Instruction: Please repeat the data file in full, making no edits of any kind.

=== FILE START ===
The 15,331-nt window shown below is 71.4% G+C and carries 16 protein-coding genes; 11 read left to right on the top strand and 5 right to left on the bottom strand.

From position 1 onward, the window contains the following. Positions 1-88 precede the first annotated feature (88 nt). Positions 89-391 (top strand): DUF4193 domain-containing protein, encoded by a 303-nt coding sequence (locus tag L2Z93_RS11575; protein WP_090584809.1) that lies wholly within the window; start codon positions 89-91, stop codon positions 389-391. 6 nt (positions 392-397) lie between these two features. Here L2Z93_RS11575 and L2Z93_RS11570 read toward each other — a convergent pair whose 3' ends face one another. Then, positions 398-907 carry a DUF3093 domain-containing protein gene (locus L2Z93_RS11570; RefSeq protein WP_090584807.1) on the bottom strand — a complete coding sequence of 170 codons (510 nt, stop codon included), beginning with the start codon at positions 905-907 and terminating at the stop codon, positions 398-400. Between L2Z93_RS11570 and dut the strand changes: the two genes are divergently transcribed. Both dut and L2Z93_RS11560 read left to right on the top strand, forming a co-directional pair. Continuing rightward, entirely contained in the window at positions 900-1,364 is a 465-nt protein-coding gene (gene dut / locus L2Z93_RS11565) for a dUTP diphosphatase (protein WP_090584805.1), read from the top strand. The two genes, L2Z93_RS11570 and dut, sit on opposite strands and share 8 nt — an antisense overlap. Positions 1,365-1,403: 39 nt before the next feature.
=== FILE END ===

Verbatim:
The 15,331-nt window shown below is 71.4% G+C and carries 16 protein-coding genes; 11 read left to right on the top strand and 5 right to left on the bottom strand.

From position 1 onward, the window contains the following. Positions 1-88 precede the first annotated feature (88 nt). Positions 89-391 (top strand): DUF4193 domain-containing protein, encoded by a 303-nt coding sequence (locus tag L2Z93_RS11575; protein WP_090584809.1) that lies wholly within the window; start codon positions 89-91, stop codon positions 389-391. 6 nt (positions 392-397) lie between these two features. Here L2Z93_RS11575 and L2Z93_RS11570 read toward each other — a convergent pair whose 3' ends face one another. Then, positions 398-907 carry a DUF3093 domain-containing protein gene (locus L2Z93_RS11570; RefSeq protein WP_090584807.1) on the bottom strand — a complete coding sequence of 170 codons (510 nt, stop codon included), beginning with the start codon at positions 905-907 and terminating at the stop codon, positions 398-400. Between L2Z93_RS11570 and dut the strand changes: the two genes are divergently transcribed. Both dut and L2Z93_RS11560 read left to right on the top strand, forming a co-directional pair. Continuing rightward, entirely contained in the window at positions 900-1,364 is a 465-nt protein-coding gene (gene dut / locus L2Z93_RS11565) for a dUTP diphosphatase (protein WP_090584805.1), read from the top strand. The two genes, L2Z93_RS11570 and dut, sit on opposite strands and share 8 nt — an antisense overlap. Positions 1,365-1,403: 39 nt before the next feature.